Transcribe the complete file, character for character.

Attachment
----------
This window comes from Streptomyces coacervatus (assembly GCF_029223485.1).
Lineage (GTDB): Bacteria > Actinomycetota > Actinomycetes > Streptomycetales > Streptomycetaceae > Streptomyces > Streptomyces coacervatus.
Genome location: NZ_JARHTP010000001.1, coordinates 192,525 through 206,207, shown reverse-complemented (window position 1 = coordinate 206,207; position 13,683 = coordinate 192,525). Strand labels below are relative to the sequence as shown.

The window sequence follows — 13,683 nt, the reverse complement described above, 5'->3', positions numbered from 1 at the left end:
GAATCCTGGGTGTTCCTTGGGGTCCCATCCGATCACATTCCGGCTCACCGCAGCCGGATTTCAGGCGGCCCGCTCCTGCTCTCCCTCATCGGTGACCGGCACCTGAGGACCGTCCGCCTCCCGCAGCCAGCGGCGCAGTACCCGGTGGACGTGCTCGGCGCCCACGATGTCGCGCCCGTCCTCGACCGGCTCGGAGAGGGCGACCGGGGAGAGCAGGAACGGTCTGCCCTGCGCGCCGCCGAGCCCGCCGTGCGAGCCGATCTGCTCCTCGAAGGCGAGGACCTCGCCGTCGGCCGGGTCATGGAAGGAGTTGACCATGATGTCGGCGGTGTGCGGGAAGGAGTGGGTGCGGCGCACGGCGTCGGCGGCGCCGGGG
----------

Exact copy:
This window comes from Streptomyces coacervatus (assembly GCF_029223485.1).
Lineage (GTDB): Bacteria > Actinomycetota > Actinomycetes > Streptomycetales > Streptomycetaceae > Streptomyces > Streptomyces coacervatus.
Genome location: NZ_JARHTP010000001.1, coordinates 192,525 through 206,207, shown reverse-complemented (window position 1 = coordinate 206,207; position 13,683 = coordinate 192,525). Strand labels below are relative to the sequence as shown.

The window sequence follows — 13,683 nt, the reverse complement described above, 5'->3', positions numbered from 1 at the left end:
GAATCCTGGGTGTTCCTTGGGGTCCCATCCGATCACATTCCGGCTCACCGCAGCCGGATTTCAGGCGGCCCGCTCCTGCTCTCCCTCATCGGTGACCGGCACCTGAGGACCGTCCGCCTCCCGCAGCCAGCGGCGCAGTACCCGGTGGACGTGCTCGGCGCCCACGATGTCGCGCCCGTCCTCGACCGGCTCGGAGAGGGCGACCGGGGAGAGCAGGAACGGTCTGCCCTGCGCGCCGCCGAGCCCGCCGTGCGAGCCGATCTGCTCCTCGAAGGCGAGGACCTCGCCGTCGGCCGGGTCATGGAAGGAGTTGACCATGATGTCGGCGGTGTGCGGGAAGGAGTGGGTGCGGCGCACGGCGTCGGCGGCGCCGGGG